It’s a really good kids film. It’s beautiful, even when watched in 2D on a television. There is some good humour, a splash of emotional schmaltz and a pretty cool storyline. If you are around kids and need something to watch, this is a decent watch with quite a few laughs.
The Rise of the Guardians was nominated for a Golden Globe for Best Animated Feature.
Two adult men crash weddings to get laid. Then one falls in love.
That’s about it. It’s pretty terrible. Vince Vaughan is very funny for part of it. There are a lot of overly long and tedious montages, including one with Owen Wilson and Rachel McAdams being cute of bikes. It’s really dumb. I hated almost all of it.
Johnny Depp voices the character known as Rango – a chameleon who is a pet until an accident ands him in the desert where he is forced to fend for himself. Being an animation, I was expecting the usual light-hearted children’s film. Yes, this film is somewhat aimed at children, but wow, it is pretty dark. The first sense of this came when Rango was standing on a road in the middle of the desert and his skin dries up, then sheds and then dries up again. Shortly after this, he meets an armadillo that has been run over flat by a passing truck. The armadillo is talking, and we meet him again later in the film in a more healthy state. But still, it was creepy as.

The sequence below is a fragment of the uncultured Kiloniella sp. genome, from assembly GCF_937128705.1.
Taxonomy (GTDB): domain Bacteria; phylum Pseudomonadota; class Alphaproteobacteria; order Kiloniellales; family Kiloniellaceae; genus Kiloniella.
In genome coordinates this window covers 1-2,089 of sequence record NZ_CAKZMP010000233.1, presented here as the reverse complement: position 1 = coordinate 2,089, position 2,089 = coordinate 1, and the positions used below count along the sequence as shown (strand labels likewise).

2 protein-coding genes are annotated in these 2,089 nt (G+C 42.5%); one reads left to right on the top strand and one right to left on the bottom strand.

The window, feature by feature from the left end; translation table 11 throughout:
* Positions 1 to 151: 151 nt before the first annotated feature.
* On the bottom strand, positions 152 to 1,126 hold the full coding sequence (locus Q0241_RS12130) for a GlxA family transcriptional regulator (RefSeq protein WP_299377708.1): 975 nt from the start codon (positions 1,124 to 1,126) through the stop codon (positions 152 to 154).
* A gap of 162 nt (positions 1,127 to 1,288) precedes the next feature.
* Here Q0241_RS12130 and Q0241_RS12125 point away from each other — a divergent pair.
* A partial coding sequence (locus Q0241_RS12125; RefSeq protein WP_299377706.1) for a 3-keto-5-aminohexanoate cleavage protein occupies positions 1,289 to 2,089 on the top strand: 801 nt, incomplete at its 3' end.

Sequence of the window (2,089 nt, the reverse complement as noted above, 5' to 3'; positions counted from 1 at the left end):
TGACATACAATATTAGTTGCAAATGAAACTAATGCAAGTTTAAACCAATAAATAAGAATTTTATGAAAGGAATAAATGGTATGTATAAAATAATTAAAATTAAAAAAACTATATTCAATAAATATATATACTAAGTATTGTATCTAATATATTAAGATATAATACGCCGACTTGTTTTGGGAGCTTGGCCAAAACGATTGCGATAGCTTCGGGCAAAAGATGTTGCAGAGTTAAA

The animation is beautiful. The characters are beautifully drawn and magnificently animated. It was only after that I did some research and found it was created by Gore Verbinski who also made the Pirates of the Caribbean films – or, at least the first three. I’m not sure I’d necessarily recommend it for most children, certainly not young children. But for older kids, it’s awesome fun.